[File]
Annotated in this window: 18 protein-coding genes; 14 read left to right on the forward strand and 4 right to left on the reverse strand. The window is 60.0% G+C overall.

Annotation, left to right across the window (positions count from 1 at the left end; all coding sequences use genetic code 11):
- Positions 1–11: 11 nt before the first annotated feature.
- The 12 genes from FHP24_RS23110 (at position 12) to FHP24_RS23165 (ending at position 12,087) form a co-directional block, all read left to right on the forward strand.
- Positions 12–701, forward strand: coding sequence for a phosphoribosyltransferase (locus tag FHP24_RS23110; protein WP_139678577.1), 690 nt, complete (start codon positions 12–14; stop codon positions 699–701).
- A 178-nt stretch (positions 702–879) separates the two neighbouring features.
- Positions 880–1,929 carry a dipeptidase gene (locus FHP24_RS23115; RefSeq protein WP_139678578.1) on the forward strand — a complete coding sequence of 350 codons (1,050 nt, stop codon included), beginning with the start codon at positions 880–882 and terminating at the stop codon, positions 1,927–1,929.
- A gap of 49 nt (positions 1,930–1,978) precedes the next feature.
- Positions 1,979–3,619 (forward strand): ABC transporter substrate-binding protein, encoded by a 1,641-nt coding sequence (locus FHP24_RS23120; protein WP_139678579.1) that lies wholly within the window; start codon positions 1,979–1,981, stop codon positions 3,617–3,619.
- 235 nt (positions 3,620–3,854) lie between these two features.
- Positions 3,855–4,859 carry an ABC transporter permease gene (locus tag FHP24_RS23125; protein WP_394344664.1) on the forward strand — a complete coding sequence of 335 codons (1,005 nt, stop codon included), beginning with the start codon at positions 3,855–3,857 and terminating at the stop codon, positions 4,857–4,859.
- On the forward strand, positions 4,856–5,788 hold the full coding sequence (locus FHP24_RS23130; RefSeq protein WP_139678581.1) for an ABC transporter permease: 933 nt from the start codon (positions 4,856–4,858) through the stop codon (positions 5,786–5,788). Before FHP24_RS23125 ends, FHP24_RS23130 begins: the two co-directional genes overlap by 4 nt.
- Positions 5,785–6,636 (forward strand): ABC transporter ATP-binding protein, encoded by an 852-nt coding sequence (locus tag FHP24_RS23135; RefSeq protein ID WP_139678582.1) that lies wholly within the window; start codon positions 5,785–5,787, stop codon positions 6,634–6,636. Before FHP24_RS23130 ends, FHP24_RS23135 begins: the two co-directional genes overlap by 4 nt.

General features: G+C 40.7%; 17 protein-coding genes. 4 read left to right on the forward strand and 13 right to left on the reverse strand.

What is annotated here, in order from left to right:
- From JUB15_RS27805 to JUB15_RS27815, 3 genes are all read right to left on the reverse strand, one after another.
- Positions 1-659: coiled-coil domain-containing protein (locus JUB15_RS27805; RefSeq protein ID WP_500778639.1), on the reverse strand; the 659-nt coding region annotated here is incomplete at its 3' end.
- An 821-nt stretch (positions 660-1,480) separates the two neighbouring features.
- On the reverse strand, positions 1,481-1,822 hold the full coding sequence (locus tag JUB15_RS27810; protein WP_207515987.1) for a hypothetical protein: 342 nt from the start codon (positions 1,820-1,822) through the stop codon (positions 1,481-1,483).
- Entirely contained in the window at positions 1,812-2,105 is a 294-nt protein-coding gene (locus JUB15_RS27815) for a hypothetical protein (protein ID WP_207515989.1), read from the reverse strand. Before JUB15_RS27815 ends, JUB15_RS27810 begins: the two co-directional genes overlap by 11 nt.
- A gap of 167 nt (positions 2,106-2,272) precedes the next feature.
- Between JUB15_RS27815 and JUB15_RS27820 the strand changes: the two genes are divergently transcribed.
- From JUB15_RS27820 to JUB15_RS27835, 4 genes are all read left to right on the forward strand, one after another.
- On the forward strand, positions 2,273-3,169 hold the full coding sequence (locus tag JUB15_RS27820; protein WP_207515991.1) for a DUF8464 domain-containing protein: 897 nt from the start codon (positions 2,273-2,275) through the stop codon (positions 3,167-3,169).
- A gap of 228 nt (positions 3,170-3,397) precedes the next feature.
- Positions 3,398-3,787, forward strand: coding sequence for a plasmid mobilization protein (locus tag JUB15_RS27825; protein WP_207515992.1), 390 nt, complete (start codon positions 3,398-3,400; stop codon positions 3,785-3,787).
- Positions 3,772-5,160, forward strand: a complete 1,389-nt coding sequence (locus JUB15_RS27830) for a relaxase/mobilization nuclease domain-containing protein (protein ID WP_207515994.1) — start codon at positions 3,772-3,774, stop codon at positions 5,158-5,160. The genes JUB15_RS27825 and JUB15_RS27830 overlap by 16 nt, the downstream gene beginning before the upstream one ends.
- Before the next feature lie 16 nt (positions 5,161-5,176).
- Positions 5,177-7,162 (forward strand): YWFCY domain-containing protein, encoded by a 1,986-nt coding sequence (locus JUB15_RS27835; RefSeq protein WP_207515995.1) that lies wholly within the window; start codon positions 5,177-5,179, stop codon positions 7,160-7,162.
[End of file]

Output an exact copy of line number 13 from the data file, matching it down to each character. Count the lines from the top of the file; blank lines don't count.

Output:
- Positions 5,785–6,636 (forward strand): ABC transporter ATP-binding protein, encoded by an 852-nt coding sequence (locus tag FHP24_RS23135; RefSeq protein ID WP_139678582.1) that lies wholly within the window; start codon positions 5,785–5,787, stop codon positions 6,634–6,636. Before FHP24_RS23130 ends, FHP24_RS23135 begins: the two co-directional genes overlap by 4 nt.